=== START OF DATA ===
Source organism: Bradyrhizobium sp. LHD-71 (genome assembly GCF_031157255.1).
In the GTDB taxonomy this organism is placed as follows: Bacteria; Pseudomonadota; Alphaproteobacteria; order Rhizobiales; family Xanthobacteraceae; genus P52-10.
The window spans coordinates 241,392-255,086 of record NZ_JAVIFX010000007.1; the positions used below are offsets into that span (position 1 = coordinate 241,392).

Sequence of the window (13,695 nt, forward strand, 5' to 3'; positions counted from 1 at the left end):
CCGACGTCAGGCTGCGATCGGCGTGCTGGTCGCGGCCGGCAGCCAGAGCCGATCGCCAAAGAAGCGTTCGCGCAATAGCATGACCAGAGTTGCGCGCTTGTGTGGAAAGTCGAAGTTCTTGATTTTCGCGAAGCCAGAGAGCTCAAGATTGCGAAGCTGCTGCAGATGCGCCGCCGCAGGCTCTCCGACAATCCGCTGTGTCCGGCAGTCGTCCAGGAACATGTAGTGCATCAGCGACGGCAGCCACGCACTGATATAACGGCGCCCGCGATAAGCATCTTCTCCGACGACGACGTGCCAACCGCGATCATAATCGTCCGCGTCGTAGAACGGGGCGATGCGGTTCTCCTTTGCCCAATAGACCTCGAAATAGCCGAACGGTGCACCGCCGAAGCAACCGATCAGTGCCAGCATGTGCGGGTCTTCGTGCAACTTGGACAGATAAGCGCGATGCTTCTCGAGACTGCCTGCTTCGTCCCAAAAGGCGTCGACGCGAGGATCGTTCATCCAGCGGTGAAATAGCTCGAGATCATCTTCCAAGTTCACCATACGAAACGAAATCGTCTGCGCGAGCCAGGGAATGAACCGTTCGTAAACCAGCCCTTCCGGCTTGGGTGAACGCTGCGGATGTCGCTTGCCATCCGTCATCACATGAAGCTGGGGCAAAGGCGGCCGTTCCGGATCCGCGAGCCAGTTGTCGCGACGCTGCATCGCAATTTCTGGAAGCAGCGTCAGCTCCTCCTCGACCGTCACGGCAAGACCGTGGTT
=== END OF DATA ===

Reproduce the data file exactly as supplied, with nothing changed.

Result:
Source organism: Bradyrhizobium sp. LHD-71 (genome assembly GCF_031157255.1).
In the GTDB taxonomy this organism is placed as follows: Bacteria; Pseudomonadota; Alphaproteobacteria; order Rhizobiales; family Xanthobacteraceae; genus P52-10.
The window spans coordinates 241,392-255,086 of record NZ_JAVIFX010000007.1; the positions used below are offsets into that span (position 1 = coordinate 241,392).

Sequence of the window (13,695 nt, forward strand, 5' to 3'; positions counted from 1 at the left end):
CCGACGTCAGGCTGCGATCGGCGTGCTGGTCGCGGCCGGCAGCCAGAGCCGATCGCCAAAGAAGCGTTCGCGCAATAGCATGACCAGAGTTGCGCGCTTGTGTGGAAAGTCGAAGTTCTTGATTTTCGCGAAGCCAGAGAGCTCAAGATTGCGAAGCTGCTGCAGATGCGCCGCCGCAGGCTCTCCGACAATCCGCTGTGTCCGGCAGTCGTCCAGGAACATGTAGTGCATCAGCGACGGCAGCCACGCACTGATATAACGGCGCCCGCGATAAGCATCTTCTCCGACGACGACGTGCCAACCGCGATCATAATCGTCCGCGTCGTAGAACGGGGCGATGCGGTTCTCCTTTGCCCAATAGACCTCGAAATAGCCGAACGGTGCACCGCCGAAGCAACCGATCAGTGCCAGCATGTGCGGGTCTTCGTGCAACTTGGACAGATAAGCGCGATGCTTCTCGAGACTGCCTGCTTCGTCCCAAAAGGCGTCGACGCGAGGATCGTTCATCCAGCGGTGAAATAGCTCGAGATCATCTTCCAAGTTCACCATACGAAACGAAATCGTCTGCGCGAGCCAGGGAATGAACCGTTCGTAAACCAGCCCTTCCGGCTTGGGTGAACGCTGCGGATGTCGCTTGCCATCCGTCATCACATGAAGCTGGGGCAAAGGCGGCCGTTCCGGATCCGCGAGCCAGTTGTCGCGACGCTGCATCGCAATTTCTGGAAGCAGCGTCAGCTCCTCCTCGACCGTCACGGCAAGACCGTGGTT